KAMLOOPS — As part of the budget update announced by the BC government yesterday, $681 million dollars has been earmarked for education - $177 million dollars of that is new money - meant improve classroom supports for children by adding up to 3,500 teacher positions throughout the province. The question now is how much, if any of that money is earmarked for School District 73?
Important promises, as Finance Minister Carole James, unveiled her government’s first update to the provincial budget, a budget which will see higher taxes for corporations and top earners in order to pay for improved services for a people - including a significant boost to education in the province.
“Hopefully that means we’re going to see new capital projects in SD73 and that mean’s we’re going to have more teachers,” Amanda Jensen, new Kamloops-Thompson Teachers Association President said.
According to School Board Chair Meghan Wade, there are some distinct needs within the district. While the details surrounding that new money have yet to emerge, Wade is hopeful some of that money will end up in the school board’s coffers.
“I’m very positive about the continued funding in education for growth that was announced. I don’t have a lot of details yet,” Wade talk CFJC Today.
Included in Monday’s announcement was an additional fifty million for capital projects across the province - which isn’t even enough to fulfil all of school district 73’s capital needs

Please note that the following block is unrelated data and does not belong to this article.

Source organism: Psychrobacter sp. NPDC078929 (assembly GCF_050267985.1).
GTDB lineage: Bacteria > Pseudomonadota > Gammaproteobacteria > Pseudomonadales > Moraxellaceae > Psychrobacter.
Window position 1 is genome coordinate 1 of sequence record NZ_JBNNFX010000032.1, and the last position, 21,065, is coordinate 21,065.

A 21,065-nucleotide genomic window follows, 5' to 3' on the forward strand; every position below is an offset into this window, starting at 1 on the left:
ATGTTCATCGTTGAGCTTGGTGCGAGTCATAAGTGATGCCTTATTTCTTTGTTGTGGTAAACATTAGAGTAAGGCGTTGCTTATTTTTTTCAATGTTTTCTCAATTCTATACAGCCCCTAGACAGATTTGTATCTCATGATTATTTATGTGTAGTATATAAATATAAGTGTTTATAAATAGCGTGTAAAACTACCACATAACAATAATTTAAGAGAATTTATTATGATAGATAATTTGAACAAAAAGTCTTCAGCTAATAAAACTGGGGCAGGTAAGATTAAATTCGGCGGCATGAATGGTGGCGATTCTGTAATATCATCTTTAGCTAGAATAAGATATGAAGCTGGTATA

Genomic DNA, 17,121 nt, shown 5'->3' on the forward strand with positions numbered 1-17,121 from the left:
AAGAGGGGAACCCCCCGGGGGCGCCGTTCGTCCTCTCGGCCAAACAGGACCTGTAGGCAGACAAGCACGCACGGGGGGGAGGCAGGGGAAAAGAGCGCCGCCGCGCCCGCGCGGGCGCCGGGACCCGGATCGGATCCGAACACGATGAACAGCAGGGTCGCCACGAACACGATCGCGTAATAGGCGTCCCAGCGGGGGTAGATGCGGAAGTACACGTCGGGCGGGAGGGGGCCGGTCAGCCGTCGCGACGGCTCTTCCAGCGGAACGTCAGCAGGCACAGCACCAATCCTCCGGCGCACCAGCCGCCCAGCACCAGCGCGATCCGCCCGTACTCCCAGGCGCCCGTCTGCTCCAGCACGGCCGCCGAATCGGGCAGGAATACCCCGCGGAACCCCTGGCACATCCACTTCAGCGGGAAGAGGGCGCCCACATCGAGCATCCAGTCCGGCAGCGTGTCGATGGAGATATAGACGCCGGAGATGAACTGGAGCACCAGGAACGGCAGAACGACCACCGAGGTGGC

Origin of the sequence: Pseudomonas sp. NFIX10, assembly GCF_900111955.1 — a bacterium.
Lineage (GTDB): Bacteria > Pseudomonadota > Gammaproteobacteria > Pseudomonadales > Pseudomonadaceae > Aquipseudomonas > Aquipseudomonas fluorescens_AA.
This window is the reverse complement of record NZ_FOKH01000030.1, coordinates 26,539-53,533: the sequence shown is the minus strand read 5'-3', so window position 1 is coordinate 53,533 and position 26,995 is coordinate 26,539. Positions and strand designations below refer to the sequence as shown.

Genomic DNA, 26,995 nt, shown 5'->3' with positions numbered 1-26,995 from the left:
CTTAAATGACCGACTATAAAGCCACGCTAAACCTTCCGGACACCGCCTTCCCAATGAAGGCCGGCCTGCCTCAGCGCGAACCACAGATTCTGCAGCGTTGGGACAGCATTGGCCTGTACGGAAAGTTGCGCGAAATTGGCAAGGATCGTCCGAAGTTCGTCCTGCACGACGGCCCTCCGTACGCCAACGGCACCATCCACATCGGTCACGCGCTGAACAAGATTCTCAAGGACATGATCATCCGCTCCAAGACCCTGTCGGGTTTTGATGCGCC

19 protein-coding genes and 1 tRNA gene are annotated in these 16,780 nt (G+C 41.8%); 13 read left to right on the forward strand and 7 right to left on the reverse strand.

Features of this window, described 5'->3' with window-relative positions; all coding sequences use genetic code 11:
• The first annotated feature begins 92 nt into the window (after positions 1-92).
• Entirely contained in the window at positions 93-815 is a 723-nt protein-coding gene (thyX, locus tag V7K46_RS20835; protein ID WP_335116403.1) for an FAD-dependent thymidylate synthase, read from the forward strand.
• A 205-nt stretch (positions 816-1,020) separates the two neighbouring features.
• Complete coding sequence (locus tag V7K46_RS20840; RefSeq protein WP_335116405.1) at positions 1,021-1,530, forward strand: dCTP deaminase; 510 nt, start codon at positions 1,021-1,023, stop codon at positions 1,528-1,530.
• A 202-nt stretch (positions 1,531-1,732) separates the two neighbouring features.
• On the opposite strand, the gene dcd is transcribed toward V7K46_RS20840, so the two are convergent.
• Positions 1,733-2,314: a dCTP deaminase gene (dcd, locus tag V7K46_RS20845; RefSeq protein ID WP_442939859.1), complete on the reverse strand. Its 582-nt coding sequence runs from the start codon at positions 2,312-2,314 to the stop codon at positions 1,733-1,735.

“I find that very curious,” Wade said. “We have great capital needs in this district… $50 million is not a lot, though in addition to what was already announced… prior to the election. We got none of [that money]. I remain very hopeful that some of that $50 million will find its way into SD73.”
There are four major capital projects which require around $66 million. They include a new gym, and improvements at South Kamloops Secondary, a new elementary school in Pineview Valley, as well as an addition at Westmount Elementary; most importantly, an addition is needed at Valleyview Secondary, where the school population is expected to be at around 140% of capacity this year.
While ageing facilities continues to be a concern across the district, Jensen says the Kamloops Thompson Teachers Association is hopeful some of that money be made available to continue to improve staffing levels across the district
“Classes are still crowded,” Jensen said. “There’s still a significant need for more teachers in the system, whether it be in part-time or full-time work, or on our relief list.”
For now, everyone will wait and see where the additional funding will end up while continuing to work had to ensure the students are the number one priority in the district.
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